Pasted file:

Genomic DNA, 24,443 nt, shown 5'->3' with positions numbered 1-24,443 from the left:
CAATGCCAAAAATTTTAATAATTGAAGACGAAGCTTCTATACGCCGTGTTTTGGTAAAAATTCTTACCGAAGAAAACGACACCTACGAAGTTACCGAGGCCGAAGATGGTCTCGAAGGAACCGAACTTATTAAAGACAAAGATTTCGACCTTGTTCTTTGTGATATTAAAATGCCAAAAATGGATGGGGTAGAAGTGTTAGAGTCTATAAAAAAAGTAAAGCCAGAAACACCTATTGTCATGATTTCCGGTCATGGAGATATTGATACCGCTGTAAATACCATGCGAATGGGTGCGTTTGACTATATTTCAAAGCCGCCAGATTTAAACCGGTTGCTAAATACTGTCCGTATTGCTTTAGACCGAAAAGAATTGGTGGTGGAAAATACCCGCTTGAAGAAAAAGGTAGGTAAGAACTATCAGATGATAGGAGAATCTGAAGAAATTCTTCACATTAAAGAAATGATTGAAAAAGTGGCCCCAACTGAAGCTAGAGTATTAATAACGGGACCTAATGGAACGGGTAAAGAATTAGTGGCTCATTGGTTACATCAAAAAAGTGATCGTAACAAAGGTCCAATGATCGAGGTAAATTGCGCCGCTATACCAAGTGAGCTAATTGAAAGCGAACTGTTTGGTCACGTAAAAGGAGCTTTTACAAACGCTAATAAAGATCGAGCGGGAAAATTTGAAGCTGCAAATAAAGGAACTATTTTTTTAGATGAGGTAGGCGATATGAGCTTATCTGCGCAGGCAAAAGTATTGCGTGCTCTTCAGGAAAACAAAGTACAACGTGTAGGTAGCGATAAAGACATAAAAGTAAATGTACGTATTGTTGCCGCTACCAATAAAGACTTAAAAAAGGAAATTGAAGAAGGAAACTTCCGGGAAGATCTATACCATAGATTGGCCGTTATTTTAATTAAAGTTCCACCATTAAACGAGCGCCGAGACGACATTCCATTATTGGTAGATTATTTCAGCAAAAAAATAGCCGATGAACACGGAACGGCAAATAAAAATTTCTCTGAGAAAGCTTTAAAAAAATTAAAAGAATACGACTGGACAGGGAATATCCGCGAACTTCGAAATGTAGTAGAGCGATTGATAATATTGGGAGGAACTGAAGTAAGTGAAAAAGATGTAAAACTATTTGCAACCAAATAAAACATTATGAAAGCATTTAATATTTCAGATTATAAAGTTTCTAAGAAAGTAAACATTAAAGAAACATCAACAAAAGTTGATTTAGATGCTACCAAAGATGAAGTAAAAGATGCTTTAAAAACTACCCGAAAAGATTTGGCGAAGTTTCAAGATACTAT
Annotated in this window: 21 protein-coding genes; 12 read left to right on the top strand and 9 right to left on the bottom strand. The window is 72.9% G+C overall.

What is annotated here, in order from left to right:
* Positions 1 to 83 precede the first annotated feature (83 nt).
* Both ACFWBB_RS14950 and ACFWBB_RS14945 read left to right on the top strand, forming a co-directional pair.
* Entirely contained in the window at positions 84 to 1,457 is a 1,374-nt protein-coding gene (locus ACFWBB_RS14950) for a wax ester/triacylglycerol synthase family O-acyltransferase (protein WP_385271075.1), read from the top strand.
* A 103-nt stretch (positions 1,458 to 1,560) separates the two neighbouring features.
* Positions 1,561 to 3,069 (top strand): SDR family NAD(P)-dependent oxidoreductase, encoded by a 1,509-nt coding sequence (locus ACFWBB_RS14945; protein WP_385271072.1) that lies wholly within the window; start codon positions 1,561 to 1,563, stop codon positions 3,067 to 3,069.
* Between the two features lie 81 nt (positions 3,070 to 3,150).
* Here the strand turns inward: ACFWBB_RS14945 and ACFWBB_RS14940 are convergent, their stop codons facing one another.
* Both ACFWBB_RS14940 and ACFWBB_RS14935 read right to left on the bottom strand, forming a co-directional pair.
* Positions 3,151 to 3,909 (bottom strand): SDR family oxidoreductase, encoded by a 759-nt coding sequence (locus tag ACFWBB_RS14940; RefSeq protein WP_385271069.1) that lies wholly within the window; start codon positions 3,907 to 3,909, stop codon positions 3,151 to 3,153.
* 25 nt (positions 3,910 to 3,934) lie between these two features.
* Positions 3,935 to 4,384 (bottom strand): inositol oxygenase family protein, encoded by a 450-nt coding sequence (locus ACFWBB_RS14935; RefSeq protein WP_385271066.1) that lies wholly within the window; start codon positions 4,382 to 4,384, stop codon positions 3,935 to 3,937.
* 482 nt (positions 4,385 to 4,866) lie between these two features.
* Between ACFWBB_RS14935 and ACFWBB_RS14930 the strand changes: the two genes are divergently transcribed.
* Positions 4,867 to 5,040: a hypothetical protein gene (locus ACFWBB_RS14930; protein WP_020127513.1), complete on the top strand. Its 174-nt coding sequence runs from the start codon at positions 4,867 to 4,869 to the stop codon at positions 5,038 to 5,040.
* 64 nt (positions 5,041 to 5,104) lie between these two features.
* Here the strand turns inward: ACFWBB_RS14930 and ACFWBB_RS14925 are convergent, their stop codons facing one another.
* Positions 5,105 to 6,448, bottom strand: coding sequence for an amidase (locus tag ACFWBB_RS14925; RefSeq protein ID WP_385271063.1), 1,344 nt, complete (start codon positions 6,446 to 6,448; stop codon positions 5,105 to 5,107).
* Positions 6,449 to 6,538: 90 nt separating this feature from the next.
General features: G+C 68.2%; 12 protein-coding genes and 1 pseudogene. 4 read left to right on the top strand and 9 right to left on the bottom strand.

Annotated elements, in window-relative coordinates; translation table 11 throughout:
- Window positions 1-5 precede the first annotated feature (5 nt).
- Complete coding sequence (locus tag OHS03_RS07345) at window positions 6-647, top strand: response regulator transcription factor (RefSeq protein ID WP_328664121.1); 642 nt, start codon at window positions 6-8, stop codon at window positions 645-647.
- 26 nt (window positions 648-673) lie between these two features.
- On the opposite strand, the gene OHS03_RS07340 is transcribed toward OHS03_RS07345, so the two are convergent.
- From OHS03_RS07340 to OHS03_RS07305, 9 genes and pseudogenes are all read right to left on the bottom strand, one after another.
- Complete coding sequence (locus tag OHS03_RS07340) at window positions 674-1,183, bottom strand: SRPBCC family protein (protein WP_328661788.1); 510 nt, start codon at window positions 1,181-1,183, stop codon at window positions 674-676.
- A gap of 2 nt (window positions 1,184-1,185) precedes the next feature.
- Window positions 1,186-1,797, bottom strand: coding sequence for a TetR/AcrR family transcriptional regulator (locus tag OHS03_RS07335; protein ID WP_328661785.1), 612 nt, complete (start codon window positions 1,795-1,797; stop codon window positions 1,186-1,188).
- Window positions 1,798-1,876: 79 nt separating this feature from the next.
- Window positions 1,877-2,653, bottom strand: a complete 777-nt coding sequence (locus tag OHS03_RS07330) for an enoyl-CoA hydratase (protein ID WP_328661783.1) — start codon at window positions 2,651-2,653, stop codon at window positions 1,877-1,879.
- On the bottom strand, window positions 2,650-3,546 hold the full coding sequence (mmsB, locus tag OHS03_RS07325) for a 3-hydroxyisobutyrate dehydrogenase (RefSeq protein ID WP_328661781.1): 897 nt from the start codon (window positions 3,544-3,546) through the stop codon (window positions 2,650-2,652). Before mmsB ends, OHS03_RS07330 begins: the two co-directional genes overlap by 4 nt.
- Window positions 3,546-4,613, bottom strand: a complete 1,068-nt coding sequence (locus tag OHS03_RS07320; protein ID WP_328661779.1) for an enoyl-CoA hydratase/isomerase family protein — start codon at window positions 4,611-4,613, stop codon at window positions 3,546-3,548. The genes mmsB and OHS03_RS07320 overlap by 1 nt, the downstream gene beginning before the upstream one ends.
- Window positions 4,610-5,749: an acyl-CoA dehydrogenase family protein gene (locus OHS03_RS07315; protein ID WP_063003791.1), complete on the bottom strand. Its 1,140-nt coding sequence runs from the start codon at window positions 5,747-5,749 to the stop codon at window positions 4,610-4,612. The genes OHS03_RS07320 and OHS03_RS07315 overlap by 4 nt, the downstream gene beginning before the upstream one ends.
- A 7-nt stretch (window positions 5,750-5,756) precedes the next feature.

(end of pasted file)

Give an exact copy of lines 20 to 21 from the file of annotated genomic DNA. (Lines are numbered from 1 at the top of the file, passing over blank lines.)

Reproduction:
* Here the strand turns inward: ACFWBB_RS14930 and ACFWBB_RS14925 are convergent, their stop codons facing one another.
* Positions 5,105 to 6,448, bottom strand: coding sequence for an amidase (locus tag ACFWBB_RS14925; RefSeq protein ID WP_385271063.1), 1,344 nt, complete (start codon positions 6,446 to 6,448; stop codon positions 5,105 to 5,107).